Introduction to II Samuel
See the Introduction to I Samuel for background information on both I and II Samuel. The two books were originally considered as one book when first incorporated by the Israelites into their sacred Scriptures. As noted there, it is probable that the two prophets Nathan and Gad were primarily responsible for the material in II Samuel, since Samuel himself had died before any of the events recorded therein. Both Nathan and Gad had served David as prophets, both outlived David, and both wrote accounts related to David’s reign (I Chronicles 29:29).
This book deals almost entirely with the reign of David. It records the establishment of Israel’s (eventually Judah’s) capital at Jerusalem, and also the great Messianic promise to David (II Samuel 5:6-9; 7:12-16). The account of his great sin concerning Uriah and Bathsheba is found in II Samuel 11–12, and the rebellion of Absalom in II Samuel 15–18. The book closes with the account of his sin and punishment concerning his self-willed census-taking (II Samuel 24), near the end of his reign.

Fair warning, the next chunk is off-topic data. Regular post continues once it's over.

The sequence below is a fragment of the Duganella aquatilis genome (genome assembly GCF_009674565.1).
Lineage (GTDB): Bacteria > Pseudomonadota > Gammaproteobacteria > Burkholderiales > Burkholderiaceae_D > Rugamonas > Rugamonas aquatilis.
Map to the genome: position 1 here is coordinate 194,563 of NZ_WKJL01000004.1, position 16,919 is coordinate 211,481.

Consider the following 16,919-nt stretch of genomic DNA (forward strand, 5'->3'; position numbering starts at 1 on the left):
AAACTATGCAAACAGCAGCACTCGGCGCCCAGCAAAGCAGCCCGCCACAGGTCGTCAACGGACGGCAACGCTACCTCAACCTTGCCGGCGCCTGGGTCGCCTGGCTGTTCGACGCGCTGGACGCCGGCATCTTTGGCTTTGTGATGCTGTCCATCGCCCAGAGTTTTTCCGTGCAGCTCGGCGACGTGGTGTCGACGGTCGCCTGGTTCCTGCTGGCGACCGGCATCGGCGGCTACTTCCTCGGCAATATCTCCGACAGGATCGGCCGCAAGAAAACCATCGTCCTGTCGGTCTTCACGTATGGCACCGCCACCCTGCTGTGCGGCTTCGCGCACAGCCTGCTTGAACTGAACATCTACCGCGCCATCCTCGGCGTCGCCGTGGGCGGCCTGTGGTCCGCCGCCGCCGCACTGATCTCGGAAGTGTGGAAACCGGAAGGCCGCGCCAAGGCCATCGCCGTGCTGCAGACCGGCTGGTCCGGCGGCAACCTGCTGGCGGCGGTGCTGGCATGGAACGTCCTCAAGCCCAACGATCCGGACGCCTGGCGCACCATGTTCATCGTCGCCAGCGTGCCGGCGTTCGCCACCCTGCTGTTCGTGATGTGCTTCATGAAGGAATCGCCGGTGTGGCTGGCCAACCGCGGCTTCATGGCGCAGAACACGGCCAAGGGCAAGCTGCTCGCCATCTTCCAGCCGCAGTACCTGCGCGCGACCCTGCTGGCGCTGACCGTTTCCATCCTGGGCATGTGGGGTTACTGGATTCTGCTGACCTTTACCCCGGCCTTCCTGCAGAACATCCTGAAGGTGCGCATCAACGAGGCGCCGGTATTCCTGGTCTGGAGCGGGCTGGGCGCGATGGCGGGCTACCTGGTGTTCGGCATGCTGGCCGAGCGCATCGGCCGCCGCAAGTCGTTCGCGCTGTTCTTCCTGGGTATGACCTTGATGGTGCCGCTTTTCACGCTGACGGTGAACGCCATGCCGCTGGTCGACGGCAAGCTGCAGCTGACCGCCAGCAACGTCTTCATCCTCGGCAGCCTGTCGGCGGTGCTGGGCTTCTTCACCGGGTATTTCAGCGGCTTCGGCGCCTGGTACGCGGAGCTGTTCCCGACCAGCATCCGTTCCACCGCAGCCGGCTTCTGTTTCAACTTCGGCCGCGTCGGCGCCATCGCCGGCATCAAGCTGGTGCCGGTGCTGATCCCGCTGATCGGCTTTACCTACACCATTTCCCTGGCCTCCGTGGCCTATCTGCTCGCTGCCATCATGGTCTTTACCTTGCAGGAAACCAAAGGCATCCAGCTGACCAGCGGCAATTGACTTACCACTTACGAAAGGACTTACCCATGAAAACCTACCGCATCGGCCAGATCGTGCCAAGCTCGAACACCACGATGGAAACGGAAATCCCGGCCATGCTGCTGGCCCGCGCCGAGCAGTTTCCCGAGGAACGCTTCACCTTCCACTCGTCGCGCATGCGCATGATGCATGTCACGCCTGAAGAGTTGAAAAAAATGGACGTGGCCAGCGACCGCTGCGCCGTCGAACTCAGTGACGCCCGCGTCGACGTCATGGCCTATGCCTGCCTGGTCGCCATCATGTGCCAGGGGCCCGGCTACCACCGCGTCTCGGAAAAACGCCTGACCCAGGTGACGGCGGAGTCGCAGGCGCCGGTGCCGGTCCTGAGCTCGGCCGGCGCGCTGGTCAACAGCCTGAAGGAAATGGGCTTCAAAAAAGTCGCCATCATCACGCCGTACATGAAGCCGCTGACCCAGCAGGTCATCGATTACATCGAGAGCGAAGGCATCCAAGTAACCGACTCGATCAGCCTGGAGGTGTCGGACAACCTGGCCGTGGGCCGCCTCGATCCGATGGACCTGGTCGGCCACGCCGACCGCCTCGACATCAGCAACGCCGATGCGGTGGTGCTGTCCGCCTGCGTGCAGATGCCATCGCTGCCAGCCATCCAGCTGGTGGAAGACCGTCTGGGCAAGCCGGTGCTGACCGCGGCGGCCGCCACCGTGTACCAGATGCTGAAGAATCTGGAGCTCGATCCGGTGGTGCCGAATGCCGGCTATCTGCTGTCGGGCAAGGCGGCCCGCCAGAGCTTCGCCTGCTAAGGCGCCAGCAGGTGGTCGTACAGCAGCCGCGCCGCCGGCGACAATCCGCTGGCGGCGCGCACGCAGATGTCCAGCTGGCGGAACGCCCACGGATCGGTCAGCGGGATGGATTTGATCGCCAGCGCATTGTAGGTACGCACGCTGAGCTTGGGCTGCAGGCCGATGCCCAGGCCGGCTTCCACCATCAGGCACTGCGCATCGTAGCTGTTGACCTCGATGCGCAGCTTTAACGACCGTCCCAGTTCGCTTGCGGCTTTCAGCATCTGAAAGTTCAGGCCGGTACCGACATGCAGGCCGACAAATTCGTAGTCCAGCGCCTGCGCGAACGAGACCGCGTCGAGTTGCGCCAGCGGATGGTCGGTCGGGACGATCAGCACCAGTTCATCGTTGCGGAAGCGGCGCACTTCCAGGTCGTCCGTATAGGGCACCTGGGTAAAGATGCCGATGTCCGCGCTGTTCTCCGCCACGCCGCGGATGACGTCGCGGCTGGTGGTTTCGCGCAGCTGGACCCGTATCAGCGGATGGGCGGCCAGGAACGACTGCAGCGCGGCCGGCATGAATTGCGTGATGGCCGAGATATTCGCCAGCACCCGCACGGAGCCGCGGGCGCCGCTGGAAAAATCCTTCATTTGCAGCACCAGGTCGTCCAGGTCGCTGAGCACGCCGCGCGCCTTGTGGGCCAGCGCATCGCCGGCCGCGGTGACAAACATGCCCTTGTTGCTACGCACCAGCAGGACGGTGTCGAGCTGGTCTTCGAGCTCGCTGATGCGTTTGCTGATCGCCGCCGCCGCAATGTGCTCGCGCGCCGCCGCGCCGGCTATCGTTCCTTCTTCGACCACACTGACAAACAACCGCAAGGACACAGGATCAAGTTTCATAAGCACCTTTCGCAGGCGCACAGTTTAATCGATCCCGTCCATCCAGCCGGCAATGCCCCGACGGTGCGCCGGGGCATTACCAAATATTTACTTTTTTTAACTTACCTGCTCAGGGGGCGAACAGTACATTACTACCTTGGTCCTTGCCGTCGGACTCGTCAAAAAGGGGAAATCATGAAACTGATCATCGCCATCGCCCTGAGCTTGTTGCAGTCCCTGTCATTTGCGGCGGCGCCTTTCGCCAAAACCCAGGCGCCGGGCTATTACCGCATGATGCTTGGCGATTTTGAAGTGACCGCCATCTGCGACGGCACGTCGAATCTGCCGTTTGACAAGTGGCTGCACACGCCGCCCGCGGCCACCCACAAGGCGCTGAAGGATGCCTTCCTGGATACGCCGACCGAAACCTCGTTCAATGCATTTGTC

It is worth noting that the two books of Samuel and the two books of Kings were called in the Septuagint translation the four “Books of the Kingdom.” The Latin Vulgate later called them the four “Books of Kings.” It was not until the sixteenth century that the present terminology for the four books began to be used.
In view of the subject matter in II Samuel, it could well have been called the book of David. As such, it is one of the key books in the Old Testament.
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